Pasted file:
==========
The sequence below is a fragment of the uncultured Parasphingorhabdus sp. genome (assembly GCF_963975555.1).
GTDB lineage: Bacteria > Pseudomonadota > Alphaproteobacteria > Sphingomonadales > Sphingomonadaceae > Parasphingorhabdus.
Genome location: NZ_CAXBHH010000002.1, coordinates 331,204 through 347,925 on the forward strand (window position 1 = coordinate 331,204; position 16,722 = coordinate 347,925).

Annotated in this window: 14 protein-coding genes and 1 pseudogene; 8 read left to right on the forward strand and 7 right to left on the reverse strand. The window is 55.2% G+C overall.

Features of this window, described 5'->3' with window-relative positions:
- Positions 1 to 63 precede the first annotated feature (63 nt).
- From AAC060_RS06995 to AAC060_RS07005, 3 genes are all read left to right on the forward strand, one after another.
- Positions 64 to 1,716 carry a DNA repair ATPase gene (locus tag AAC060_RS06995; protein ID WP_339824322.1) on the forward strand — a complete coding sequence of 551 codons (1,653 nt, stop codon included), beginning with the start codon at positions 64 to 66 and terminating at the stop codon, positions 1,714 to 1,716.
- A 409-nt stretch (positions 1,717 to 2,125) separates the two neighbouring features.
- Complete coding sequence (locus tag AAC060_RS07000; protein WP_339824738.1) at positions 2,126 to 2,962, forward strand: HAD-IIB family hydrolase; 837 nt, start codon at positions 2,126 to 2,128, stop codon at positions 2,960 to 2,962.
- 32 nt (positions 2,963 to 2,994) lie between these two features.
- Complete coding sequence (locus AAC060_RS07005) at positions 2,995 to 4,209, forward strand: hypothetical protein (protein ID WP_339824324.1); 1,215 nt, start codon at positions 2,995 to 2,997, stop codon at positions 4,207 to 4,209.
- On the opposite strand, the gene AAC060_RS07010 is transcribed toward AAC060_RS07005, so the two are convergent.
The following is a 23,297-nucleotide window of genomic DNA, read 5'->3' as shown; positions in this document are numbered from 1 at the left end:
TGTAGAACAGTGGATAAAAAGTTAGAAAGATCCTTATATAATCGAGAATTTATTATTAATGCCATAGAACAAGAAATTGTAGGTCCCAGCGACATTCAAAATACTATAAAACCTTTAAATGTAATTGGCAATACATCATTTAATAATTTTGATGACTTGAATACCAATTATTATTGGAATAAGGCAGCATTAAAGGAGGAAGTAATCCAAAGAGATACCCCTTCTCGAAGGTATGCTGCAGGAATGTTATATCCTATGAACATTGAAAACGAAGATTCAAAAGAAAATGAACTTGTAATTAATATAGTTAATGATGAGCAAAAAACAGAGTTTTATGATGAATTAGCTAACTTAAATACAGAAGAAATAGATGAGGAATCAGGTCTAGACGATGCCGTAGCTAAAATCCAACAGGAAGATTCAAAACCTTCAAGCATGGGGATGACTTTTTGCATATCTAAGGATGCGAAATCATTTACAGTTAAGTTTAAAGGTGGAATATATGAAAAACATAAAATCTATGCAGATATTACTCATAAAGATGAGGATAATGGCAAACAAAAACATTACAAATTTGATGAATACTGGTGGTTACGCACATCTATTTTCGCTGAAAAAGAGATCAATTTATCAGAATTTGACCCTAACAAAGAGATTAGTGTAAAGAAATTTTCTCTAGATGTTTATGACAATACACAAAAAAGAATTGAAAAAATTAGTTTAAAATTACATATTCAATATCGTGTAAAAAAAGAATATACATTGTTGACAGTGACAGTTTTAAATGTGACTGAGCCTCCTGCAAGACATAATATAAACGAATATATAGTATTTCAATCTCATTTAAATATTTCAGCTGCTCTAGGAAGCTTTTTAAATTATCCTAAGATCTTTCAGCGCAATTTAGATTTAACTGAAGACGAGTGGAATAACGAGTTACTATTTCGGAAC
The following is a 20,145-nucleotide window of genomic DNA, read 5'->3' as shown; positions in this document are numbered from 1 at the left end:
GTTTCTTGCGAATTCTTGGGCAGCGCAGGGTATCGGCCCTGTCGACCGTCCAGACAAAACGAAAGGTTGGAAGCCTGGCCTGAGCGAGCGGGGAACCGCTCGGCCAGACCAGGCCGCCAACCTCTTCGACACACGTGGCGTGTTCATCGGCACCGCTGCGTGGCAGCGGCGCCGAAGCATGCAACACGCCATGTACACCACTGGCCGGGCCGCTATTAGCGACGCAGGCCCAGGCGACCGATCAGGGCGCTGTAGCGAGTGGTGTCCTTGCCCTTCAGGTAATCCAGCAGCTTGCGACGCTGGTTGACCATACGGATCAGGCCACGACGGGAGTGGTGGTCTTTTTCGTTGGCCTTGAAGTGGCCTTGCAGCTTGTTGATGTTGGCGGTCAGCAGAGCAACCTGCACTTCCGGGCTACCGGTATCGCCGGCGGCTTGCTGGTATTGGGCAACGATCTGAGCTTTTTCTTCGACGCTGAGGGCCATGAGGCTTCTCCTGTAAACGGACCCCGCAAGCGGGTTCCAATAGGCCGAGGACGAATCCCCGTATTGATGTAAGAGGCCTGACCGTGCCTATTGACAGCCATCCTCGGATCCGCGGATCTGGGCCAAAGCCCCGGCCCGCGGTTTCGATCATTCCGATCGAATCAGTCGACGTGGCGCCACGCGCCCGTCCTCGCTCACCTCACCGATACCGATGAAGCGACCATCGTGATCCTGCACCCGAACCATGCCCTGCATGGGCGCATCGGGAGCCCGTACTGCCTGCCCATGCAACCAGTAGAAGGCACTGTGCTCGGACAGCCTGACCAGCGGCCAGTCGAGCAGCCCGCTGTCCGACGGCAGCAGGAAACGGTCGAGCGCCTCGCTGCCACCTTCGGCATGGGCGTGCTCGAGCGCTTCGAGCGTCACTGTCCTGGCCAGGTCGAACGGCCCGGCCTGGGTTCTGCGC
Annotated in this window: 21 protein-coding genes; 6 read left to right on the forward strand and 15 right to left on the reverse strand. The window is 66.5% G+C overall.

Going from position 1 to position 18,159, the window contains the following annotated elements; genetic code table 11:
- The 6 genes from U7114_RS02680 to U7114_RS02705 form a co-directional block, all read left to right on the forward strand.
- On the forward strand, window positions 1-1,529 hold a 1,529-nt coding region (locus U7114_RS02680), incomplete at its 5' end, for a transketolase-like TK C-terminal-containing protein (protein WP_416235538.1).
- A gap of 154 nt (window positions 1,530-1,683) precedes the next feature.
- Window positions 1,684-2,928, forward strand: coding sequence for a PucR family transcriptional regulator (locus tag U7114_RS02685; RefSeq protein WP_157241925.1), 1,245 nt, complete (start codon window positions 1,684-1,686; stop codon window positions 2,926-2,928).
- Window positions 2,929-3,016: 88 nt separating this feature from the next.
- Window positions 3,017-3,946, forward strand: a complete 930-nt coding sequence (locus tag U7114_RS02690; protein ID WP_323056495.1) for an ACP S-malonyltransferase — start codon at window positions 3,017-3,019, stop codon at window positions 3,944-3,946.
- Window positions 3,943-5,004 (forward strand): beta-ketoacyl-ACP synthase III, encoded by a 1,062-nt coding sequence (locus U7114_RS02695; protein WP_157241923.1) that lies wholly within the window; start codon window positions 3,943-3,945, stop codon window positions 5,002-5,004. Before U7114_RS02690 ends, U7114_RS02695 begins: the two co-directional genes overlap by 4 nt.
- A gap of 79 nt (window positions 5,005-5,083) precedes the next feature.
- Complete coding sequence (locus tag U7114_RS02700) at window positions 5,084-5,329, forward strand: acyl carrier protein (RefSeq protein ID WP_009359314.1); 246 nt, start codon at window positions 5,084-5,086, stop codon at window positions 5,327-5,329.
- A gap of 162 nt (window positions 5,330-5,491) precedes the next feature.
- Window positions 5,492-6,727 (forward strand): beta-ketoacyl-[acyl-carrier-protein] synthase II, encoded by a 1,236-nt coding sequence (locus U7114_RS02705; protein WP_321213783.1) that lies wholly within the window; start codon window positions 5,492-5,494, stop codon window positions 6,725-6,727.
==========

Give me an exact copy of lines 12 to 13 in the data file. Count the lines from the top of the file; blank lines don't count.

- Complete coding sequence (locus AAC060_RS07005) at positions 2,995 to 4,209, forward strand: hypothetical protein (protein ID WP_339824324.1); 1,215 nt, start codon at positions 2,995 to 2,997, stop codon at positions 4,207 to 4,209.
- On the opposite strand, the gene AAC060_RS07010 is transcribed toward AAC060_RS07005, so the two are convergent.